Bicycling advocates are celebrating the alternative chosen by the Olympic National Park for improvements to the Spruce Railroad Trail that runs along the north shore of Crescent Lake.
The 3.5-mile trail will be upgraded to an 8-foot-wide asphalt trail with 3 feet of adjacent gravel shoulders so it’s accessible to all types of bicycles, as well as pedestrians, equestrians and people in wheelchairs.
In addition, both of the historic railroad tunnels will be reopened as part of the trail and a new segment will be built near Lyre River to bypass and mitigate the existing steep grades in that area.
Thanks go out to the Bicycle Alliance of Washington and Peninsula Trails Coalition for their hard work in pressing for these improvements.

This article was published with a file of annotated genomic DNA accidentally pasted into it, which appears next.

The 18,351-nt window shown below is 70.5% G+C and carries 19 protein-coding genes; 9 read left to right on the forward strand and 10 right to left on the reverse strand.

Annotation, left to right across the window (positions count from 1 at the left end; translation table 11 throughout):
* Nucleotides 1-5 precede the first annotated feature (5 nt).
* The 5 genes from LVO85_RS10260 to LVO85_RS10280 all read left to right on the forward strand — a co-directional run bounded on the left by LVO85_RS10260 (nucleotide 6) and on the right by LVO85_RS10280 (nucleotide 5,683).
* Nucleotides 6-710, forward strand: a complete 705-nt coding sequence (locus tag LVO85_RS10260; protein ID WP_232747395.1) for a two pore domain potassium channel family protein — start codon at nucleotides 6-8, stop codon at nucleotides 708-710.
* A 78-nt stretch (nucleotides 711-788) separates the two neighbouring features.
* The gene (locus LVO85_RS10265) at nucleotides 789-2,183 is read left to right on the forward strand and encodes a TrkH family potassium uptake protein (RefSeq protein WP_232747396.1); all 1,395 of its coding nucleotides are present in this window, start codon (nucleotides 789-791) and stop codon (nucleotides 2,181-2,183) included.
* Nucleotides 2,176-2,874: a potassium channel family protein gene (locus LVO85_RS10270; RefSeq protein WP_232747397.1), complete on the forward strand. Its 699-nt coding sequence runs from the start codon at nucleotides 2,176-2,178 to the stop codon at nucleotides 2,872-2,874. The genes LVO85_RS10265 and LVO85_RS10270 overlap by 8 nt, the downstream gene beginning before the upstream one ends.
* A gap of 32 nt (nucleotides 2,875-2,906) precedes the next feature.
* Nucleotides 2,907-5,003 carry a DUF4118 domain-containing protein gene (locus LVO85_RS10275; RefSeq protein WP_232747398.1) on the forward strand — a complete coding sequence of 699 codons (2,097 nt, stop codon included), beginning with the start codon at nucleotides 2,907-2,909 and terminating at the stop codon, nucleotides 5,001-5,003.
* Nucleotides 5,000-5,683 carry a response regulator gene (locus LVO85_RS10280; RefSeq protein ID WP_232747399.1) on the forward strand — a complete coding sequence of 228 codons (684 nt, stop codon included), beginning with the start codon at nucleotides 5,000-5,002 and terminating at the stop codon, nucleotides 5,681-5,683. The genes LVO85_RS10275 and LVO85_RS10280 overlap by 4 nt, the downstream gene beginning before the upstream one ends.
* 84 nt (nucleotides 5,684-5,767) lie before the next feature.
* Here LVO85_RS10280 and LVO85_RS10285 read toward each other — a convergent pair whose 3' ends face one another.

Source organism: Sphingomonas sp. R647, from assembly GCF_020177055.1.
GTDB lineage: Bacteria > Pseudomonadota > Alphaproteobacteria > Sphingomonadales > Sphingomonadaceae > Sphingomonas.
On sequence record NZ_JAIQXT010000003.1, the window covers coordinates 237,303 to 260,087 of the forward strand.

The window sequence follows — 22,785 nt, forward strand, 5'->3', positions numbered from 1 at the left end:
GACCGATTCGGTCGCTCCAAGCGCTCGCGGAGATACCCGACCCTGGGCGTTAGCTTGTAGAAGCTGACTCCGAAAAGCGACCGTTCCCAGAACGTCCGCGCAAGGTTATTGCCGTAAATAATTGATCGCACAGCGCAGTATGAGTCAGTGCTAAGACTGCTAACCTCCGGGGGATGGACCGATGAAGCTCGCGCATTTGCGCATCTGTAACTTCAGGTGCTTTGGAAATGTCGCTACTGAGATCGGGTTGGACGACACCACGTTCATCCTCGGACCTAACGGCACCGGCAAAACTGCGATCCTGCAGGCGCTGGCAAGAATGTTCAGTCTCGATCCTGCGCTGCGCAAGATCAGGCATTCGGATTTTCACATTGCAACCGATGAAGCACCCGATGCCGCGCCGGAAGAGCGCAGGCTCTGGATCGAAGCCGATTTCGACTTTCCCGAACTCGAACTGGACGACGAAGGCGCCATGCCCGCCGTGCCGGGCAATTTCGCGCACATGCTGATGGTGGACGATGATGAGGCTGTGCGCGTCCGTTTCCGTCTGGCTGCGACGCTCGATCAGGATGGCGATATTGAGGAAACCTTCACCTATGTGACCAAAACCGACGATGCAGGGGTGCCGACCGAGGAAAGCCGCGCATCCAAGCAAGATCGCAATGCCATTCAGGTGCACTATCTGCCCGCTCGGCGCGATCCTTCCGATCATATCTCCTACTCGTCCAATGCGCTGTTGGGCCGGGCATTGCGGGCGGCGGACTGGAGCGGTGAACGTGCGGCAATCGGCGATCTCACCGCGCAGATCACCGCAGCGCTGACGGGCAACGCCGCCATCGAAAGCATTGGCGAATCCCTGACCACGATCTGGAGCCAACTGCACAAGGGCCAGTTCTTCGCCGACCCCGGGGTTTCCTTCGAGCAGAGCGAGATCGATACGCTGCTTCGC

The Spruce Railroad Trail will serve as another link in the Olympic Discovery Trail that’s growing piece-by-piece for 130 miles from Port Townsend to La Push.
The Spruce Railroad Trail will give bicycle travelers the ability to avoid the busy and narrow section of Highway 101 along the south shore of Crescent Lake. Currently, the only protection is a flashing light system that warns motorists that there is a bicycle up ahead (right).
Unfortunately, the only bummer in the Olympic National Park announcement is this sentence:
“Construction is dependent on available funding; no timeline has been established yet.”
The park service says it hopes to leverage federal, state and local funds to get this project underway.
The Spruce Railroad Trail follows a historic railroad grade built in 1918 and abandoned in 1951.
The park service targeted the right-of-way for a trail in 2010 and received nearly 143 comments. The staff came up with a plan for a narrow, non-asphalt surface which drew objections from bicycle advocates as well as some others. After reviewing more than 70 comments on its proposal, the park service approved the 8-foot asphalt trail alternative.